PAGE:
Web Application Primer in Haskell - Haskell


Web Application Primer in Haskell - Haskell

In this series, we’re going to work our way through the development stack bottom-up. So to kick off our Haskell web application primer we’re going to start with Haskell and core Game of Life code.

  • Heroku
    • Docker
      • React + ES6
      • Snap Framework + Heist + Websockets
      • Haskell

Programming Language: Haskell

I’m relatively new to it, but I love Haskell! I drank the kool-aid. As mentioned previously Haskell is the foundation we’re building on. When it comes to Haskell I’m certainly a hobbyist - so don’t take any code provided as gospel or even best practice. This is just what I did to get a web application up and running in a manner that would be repeatable in the future on other projects.

We’ll talk more about the web application pieces in the next post. For this post we’re really only going to focus on the core functionality of our Game of Life clone.

The Game of Haskell: Our Core Code Base

I’m going to assume that the reader already has a working knowledge of Conway’s Game of Life. If you’re not sure what the Game of Life is, you can checkout the wikipedia link here.

Moving on …

I’ve broken down two core types (Type Synonyms more specifically) for this program: a cell and a board

  • A cell is simply a tuple that maintains and x and y position.
  • A board is a list of the living cells in the current generation.

In Haskell these types were very easy to define using two Type Synonyms:

The board’s definition is an effort to avoid a fixed array size for the game. By only tracking the living cells we can manage a board that is arbitrarily large. The downside to this approach is that the calculations and rendering can slow down when there are high number of living cells. As of yet, I’ve made no effort to correct for that problem.

What this means for our code is that we are unable to just loop through a fixed board array and run our life/death/birth calculation for each node in that board. Instead, we need to run that calculation for every living cell and each of their dead neighbors since those dead neighbors stand a chance of being “born”.

This approach makes things particularly concise to define in Haskell. I’m sure this could be code golfed to something more cleverly implemented, but here’s the approach I took.

The live or die code is straight forward. I wrote a function that takes in a board and a single cell and returns a boolean as to whether that particular cell should live or die (or be born) for the next generation.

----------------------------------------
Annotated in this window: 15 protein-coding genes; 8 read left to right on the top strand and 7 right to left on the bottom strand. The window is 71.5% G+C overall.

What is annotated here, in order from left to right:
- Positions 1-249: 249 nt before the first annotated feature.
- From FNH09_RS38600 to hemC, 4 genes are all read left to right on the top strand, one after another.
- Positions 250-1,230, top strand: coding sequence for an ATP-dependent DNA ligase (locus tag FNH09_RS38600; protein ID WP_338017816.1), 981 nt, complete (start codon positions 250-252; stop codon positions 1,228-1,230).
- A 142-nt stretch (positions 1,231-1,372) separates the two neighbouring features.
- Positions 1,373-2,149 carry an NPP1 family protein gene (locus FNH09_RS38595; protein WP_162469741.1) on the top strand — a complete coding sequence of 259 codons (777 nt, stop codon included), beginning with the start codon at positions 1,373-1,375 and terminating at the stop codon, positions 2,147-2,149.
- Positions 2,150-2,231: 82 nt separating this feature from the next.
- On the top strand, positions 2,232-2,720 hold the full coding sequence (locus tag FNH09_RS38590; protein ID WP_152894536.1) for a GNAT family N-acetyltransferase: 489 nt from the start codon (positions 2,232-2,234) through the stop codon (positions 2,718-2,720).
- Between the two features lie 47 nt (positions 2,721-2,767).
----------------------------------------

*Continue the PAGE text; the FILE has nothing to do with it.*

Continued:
As you can see from the code, using guards we can very clearly define the standard set of rules for the Game of Life. Ultimately, everything boils down to whether or not the cell is alive and the alive neighbor count (ns). There are a few helper functions being used - namely: isAlive and aliveNeighborCount. You can review the full implementation in the source code. They are fairly straightforward - isAlive basically looks to see if the the cell exists on the current board and aliveNeighboardCount makes that same check against all of the neighboring cells.

Once we have our liveOrDie function defined it was easy enough to use the State Monad to calculate what the next generation of a board should look like and put that into the next state.

We get all of the surrounding dead neighbors. For each of the dead neighbors and the currently living cells, we filter out only the cells that should live for the next generation and that becomes our new board.

The last thing I did was to create one final function that again uses a State Monad to compute not just a single generation, but also recurisively defines an infinite list of all future generations. Haskell’s laziness for the win!

If you’ve pulled down my source code you can test all this by loading Core.hs into the ghci

> ghci
GHCi, version 8.0.2: http://www.haskell.org/ghc/  :? for help

Prelude> :l src/GameOfHaskell/Core.hs

Then use evalState and the List Index (subscript) operator !! to access individual generations of a board. The example below loads in and accesses generations from the “acorn” pattern:

-- load in a game state
*GameOfHaskell.Core> let game = evalState generations [(0,2),(1,0),(1,2),(3,1),(4,2),(5,2),(6,2)]  

-- access individual generations 
*GameOfHaskell.Core> game!!0 
[(0,2),(1,0),(1,2),(3,1),(4,2),(5,2),(6,2)] 
*GameOfHaskell.Core> game!!1
[(4,2),(5,2),(0,1),(1,1),(2,1),(4,1),(5,1),(5,3)]

The only other code I’ve really included was some basic Game of Life patterns. These are defined with an origin of (0,0) being the upper-left hand cell of the grid. I’ve included a simple translatePattern function to translate the pattern to some other point on the board. You can see all that pattern code here.

Next up we’ll talk about how the web framework was set up around this core code.


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Steve Testa
I am a developer, consultant, entrepreneur and self described foosball champion. I like to blog occassionally about technology, code, trends and the community.